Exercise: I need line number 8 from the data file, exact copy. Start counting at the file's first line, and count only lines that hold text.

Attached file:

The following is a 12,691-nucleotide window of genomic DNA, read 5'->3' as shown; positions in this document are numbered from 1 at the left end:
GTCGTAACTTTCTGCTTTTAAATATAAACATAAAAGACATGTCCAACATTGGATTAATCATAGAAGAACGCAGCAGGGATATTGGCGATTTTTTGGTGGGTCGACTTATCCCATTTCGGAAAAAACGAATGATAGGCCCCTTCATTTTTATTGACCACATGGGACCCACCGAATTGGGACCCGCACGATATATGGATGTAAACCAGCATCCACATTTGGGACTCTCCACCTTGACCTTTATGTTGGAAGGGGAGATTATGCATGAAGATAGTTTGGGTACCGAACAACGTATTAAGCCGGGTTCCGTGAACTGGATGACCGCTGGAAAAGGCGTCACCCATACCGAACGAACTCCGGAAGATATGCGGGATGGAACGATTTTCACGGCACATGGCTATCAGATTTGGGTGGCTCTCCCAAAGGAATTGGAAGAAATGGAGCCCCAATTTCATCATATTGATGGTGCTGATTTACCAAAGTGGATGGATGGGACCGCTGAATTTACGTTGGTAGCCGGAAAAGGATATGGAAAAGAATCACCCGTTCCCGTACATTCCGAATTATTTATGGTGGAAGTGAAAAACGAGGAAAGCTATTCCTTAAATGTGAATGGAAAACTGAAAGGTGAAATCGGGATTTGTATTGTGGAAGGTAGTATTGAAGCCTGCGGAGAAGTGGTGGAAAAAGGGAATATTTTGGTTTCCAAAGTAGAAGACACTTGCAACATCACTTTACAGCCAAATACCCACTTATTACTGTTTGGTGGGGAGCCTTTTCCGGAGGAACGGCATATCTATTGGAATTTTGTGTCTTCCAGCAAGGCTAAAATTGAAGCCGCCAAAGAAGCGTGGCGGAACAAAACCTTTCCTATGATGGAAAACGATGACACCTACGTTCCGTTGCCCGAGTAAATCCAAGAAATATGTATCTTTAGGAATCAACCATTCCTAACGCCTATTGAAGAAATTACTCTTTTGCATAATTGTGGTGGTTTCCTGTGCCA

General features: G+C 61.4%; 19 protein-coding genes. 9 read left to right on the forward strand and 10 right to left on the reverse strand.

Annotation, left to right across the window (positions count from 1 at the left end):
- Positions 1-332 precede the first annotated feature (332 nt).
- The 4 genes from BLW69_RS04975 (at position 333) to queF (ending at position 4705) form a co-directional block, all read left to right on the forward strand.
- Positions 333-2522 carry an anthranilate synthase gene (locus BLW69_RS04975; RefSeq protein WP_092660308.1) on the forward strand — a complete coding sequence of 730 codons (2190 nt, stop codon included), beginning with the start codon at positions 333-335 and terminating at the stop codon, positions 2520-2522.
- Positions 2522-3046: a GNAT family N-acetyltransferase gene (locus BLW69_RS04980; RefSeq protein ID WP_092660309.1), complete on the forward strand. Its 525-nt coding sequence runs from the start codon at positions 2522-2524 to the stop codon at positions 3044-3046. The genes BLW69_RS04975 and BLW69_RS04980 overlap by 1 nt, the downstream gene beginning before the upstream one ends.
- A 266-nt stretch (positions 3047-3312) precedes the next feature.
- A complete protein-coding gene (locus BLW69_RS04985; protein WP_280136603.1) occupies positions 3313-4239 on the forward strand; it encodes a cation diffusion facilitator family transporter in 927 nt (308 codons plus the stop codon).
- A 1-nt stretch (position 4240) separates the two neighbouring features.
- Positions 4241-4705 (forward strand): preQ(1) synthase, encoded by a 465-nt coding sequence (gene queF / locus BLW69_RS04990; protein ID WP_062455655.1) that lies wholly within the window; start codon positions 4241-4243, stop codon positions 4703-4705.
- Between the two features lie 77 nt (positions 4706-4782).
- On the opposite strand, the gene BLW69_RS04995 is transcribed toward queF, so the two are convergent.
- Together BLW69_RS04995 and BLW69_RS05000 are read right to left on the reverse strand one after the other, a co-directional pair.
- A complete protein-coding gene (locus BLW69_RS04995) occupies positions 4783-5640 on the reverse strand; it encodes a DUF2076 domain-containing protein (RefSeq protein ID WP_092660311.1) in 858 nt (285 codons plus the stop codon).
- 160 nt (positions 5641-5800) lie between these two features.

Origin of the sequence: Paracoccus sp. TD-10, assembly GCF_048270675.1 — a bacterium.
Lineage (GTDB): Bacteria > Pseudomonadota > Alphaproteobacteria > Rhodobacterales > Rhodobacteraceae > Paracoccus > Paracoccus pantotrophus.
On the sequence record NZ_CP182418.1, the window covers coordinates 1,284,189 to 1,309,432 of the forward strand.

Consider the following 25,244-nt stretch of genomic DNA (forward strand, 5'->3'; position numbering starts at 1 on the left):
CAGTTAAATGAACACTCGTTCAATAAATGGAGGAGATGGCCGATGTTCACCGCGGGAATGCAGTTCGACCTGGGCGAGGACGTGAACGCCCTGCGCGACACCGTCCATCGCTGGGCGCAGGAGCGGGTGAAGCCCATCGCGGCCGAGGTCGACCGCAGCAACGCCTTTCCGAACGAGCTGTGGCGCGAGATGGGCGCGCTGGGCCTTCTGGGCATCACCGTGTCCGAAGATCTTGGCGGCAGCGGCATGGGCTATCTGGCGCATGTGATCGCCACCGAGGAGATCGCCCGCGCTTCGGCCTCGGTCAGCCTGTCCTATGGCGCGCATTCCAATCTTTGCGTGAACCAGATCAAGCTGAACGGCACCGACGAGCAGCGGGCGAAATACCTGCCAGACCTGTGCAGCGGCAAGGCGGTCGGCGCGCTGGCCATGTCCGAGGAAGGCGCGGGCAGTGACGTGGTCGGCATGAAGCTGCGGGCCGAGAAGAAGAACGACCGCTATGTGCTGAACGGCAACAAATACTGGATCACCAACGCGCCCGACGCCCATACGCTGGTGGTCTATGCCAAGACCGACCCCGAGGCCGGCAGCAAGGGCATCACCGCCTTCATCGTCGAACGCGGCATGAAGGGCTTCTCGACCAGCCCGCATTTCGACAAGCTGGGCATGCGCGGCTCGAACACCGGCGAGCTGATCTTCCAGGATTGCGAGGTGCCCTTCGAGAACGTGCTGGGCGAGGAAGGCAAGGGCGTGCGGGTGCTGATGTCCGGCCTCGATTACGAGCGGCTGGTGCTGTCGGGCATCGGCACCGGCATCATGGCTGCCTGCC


- Positions 2522-3046: a GNAT family N-acetyltransferase gene (locus BLW69_RS04980; RefSeq protein ID WP_092660309.1), complete on the forward strand. Its 525-nt coding sequence runs from the start codon at positions 2522-2524 to the stop codon at positions 3044-3046. The genes BLW69_RS04975 and BLW69_RS04980 overlap by 1 nt, the downstream gene beginning before the upstream one ends.